Deliberate Guardian Kind: Car Knowledge Dispute

Status: 01/31/2022 11:27 AM

Modern vehicles collect millions of data that is much needed by companies, insurance companies and authorities. The federal government plans a data custodian – which manufacturers criticize.

The federal government is facing resistance from manufacturers with its plan to acquire a car data custodian. In accordance with the will of the traffic light parties, this guardian must ensure that car owners rule over the wealth of data that their cars produce. In addition, it must provide access to the data to authorities, insurance companies, TÜV, and auto repair shops.

The VDA fears additional bureaucracy as well as abuse as a result of the trustee concept: “The VDA rejects the so-called trustee model for data transmission because we believe it has various flaws,” said VDA General Manager Joachim Damaske.

The dispute revolves around many conflicting interests and open questions: from car repairs to the development of new business models. This includes the availability of vehicle data to investigate accidents as well as the question of whether vehicle manufacturers and suppliers will have to share the fruits of their software development with third-party companies in the future.

The coalition agreement between SPD, Greens and the FDP states: “For the competitively neutral use of vehicle data, we strive for a custodian model that appropriately takes into account the access needs of users, private service providers, and government agencies as well as interests from affected companies and developers.” Details of the plans are not yet known.

Insurance companies want access after the accident

The guardian of car data has been discussed for years, at the great initiative of Allianz, the largest German insurance company. First of all, Allianz and insurers are concerned with unhindered access to data after damages and accidents: “It is important not to be a market participant,” says Christoph Lauterwasser, president of the Allianz Center for Technology (AZT), about the planned custodian. “When it comes to clarifying accidents or product liability, for example, the data custodian should not be an insurer, a car manufacturer, or anyone else actively involved in these issues, but an impartial body.”

The GDV Insurance Association demands that its member companies have the right to access vehicle data, but it has not adhered to a specific model. “The data from networked cars does not belong to the manufacturers” – it is the property of their owners, said GDV General Manager Asmussen. “Whether this competition-neutral access to the data takes place via the trustee model or otherwise is of secondary importance.”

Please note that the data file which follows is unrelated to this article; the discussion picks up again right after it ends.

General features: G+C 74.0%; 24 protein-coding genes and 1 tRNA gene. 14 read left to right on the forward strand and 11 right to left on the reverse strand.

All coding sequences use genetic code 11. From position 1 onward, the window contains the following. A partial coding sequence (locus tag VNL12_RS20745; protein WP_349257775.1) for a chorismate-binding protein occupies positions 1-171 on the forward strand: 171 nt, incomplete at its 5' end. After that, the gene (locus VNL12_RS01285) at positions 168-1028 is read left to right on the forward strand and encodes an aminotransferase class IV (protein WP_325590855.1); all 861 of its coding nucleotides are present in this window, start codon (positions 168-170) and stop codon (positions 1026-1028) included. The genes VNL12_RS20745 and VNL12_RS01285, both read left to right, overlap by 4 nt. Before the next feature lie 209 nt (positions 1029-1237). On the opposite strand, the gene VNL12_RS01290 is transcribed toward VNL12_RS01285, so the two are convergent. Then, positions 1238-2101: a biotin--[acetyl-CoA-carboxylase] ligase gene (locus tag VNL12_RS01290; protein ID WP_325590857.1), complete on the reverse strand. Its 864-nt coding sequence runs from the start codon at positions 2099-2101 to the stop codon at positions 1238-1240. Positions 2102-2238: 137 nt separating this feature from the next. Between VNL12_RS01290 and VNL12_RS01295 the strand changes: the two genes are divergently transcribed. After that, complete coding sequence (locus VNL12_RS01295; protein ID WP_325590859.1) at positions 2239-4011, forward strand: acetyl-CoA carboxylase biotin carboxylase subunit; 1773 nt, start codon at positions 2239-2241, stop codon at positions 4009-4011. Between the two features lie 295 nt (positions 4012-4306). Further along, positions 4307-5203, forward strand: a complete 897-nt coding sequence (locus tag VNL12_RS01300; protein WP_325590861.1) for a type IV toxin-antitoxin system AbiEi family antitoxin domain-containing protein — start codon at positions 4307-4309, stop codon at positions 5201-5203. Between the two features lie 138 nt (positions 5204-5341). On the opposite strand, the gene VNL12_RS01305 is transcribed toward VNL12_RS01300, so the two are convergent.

Counter suggestion from the manufacturer

According to the managing director of VDA Damasky, the auto industry is basically ready to share the data generated in the car. “We want to make vehicle data accessible to third parties, but at the same time ensure that it cannot be tampered with during transportation.”

The manufacturers’ counter-proposal is to leave vehicle data in the care of the industry and create a “trust center,” a facility that Damasque said could certify the quality of the data. From the manufacturers’ point of view, vehicle owners must give their consent for the third party’s use of vehicle data.

Who gets access?

“We believe that the guardian model reduces data release and is not easy to use. For this reason, we support queries from a single source, ie via the vehicle manufacturer’s backend,” says VDA official. With the backend in IT -Language it means the parts of a computer system that are not visible to users, i.e. server computers and other infrastructure.

Finally, Damasky prompts for a custom version. From the manufacturer’s point of view, not every interested party should have unlimited access to vehicle data right from the start. It looks different at Allianz: “Independent third parties” should also be able to provide services “without the car maker acting as the gatekeeper,” says AZT Principal Lauterwasser.

Conclusions about leadership style

Modern networked cars collect a large amount of data that allows inferences to be drawn about usage profile, intensity of usage, number of drivers or even driving style, the ADAC has established. The car club considers a problem that the customer who is driving the car does not know exactly what data the car is stored. Also, he can’t access it.

This is why ADAC Chief Technical Officer asks Kasten Schulze: “Drivers should be able to choose and opt-out of providers and data-driven services themselves. In concrete terms, this means that the EU Commission should make a legislative proposal for free, secure and manufacturer-independent access to vehicle data.”

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